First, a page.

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Max Porter

Not far from London, there is a village. This village belongs to the people who live in it and to those who lived in it hundreds of years ago. It belongs to England’s mysterious past and its confounding present.    It belongs to Mad Pete, the grizzled artist. To ancient Peggy, gossiping at her gate. To families dead for generations, and to those who have only recently moved here.

But it also belongs to Dead Papa Toothwort who has woken from his slumber in the woods. Dead Papa Toothwort, who is listening to them all.

Chimerical, audacious, strange and wonderful - a song to difference and imagination, to friendship, youth and love, Lanny is the globally anticipated new novel from Max Porter.     


Literature runs through Max Porter’s veins. He’s been editorial director at Granta and Portobello books, home to some of my favourite books of recent years, and penned the affecting and brilliant debut novel, Grief is the Thing with Feathers, which won him the prestigious International Dylan Thomas Prize in 2016. I feel sure that his second book, Lanny, will be one of the defining literary titles of 2019.

In the bucolic setting of a country town within commuting distance of London, we meet young Lanny only by association: his parents have moved the family to this place for a taste of rural life, and chapters in their voices give us our understanding of him, as do the words of ‘mad Pete’, an ageing local artist of some repute who has agreed to give Lanny art lessons. We also hear from Dead Papa Toothwort, a mythical figure of local legend who knows and embodies the town’s stories from all time; he is also drawn to Lanny’s energy. We gather from these descriptions that there is something special about Lanny: his mature spirit is unique amongst children of his age; his interests are different; he moves through the world in unusual ways; he is weird. I loved him immediately.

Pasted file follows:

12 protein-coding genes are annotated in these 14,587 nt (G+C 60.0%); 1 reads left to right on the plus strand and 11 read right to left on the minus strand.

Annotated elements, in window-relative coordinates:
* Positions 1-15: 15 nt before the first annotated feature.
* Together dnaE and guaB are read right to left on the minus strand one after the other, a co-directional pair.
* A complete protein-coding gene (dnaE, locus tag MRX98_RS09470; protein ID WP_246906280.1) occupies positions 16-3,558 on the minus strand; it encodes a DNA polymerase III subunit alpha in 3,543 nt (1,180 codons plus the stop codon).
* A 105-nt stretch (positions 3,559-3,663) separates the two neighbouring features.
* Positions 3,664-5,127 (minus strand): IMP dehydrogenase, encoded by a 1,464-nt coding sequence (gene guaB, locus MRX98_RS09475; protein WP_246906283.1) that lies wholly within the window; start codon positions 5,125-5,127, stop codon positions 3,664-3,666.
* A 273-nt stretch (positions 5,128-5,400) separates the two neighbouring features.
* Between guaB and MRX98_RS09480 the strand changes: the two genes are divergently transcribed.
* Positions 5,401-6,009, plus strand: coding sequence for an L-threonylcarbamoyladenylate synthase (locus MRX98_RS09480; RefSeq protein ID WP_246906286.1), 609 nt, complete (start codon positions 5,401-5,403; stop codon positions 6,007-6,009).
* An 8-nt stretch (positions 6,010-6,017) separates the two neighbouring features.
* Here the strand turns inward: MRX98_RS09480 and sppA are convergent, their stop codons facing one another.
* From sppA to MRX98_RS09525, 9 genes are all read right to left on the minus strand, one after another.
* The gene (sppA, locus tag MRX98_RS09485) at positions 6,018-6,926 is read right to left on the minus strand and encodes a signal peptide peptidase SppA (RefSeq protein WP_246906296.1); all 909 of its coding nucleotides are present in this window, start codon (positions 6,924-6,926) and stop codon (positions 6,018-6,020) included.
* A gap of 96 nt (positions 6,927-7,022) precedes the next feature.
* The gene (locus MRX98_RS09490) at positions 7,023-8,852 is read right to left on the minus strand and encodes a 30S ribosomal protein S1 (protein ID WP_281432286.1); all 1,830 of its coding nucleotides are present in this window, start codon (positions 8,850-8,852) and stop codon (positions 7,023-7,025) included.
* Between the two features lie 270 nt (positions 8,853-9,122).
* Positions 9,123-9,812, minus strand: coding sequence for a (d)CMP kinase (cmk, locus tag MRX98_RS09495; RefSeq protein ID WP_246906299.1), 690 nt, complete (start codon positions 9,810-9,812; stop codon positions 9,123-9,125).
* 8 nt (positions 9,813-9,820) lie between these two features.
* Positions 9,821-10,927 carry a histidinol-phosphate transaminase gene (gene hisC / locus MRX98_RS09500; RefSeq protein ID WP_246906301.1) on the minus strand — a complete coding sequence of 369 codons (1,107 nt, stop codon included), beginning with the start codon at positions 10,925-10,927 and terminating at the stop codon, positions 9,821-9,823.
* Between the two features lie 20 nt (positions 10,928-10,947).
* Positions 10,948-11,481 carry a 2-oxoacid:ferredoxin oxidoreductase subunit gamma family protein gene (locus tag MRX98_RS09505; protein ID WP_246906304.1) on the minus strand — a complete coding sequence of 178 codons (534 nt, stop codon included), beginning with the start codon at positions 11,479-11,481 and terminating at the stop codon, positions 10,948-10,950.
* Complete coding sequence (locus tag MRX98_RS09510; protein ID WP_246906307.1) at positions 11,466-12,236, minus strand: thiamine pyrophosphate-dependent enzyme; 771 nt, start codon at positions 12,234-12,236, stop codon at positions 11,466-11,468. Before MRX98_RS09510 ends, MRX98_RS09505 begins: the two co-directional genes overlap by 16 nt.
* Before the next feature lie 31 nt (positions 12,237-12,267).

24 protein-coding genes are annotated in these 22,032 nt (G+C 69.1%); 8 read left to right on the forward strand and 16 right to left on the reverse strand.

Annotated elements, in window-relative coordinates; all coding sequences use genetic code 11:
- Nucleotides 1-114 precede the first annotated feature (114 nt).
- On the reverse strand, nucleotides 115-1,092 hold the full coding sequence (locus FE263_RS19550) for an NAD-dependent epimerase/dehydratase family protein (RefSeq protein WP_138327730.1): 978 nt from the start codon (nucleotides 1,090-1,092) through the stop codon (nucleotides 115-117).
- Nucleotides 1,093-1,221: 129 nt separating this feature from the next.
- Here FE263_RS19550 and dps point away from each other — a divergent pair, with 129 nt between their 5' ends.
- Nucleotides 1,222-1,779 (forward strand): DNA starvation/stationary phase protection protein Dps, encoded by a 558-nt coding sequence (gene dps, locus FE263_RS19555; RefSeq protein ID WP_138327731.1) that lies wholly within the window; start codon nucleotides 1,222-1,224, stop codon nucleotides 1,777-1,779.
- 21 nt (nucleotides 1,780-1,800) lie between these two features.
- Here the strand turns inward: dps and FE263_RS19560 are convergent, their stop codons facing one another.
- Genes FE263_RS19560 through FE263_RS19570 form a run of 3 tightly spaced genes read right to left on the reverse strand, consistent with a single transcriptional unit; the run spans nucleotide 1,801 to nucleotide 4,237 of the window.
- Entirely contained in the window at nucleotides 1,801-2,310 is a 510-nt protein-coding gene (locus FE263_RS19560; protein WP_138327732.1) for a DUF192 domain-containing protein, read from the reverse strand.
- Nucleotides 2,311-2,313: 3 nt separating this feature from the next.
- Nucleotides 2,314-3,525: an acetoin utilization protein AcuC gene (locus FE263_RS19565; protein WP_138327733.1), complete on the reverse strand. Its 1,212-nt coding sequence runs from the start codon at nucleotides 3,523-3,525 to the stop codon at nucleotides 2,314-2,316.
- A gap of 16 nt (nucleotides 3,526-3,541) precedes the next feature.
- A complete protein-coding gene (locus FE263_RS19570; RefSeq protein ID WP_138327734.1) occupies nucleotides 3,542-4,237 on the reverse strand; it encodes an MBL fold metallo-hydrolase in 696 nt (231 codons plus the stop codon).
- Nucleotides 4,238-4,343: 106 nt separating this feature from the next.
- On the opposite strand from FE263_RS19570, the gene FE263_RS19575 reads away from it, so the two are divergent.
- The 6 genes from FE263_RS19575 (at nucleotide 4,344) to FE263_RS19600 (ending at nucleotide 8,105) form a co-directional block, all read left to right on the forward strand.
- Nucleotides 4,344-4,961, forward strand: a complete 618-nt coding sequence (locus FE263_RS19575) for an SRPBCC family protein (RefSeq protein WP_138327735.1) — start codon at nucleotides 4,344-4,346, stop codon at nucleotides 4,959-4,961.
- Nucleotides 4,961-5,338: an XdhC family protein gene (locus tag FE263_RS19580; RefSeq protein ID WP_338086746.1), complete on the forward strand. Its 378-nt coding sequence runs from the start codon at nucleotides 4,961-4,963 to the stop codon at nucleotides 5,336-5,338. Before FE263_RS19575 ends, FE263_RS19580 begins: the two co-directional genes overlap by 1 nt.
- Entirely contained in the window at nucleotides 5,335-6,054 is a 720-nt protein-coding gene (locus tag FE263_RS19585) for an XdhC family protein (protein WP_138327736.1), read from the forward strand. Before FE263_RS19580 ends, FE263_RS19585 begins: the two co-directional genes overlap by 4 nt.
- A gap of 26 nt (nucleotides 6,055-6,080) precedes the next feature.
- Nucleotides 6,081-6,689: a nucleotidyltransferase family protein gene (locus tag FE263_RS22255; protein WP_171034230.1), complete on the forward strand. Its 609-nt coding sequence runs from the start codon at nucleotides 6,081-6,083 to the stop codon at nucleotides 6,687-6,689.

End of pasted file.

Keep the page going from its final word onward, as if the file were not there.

This book made me reflect on so many things: gossip, prejudice, family, parenthood, community, innocence, platonic love, ageing, friendship, the way we inhabit place, and humans’ connection to the earth. And then there are the literary questions the book playfully raises about voice and storytelling and myth, about genre and the novelistic form, and about the ways in which we read. The scope and vision of this book are striking, and its feats of imagination are made even more impressive by its brevity. Lanny is a mind-bending piece of writing: fresh, unique, and very special.

Alison Huber is the head book buyer at Readings.

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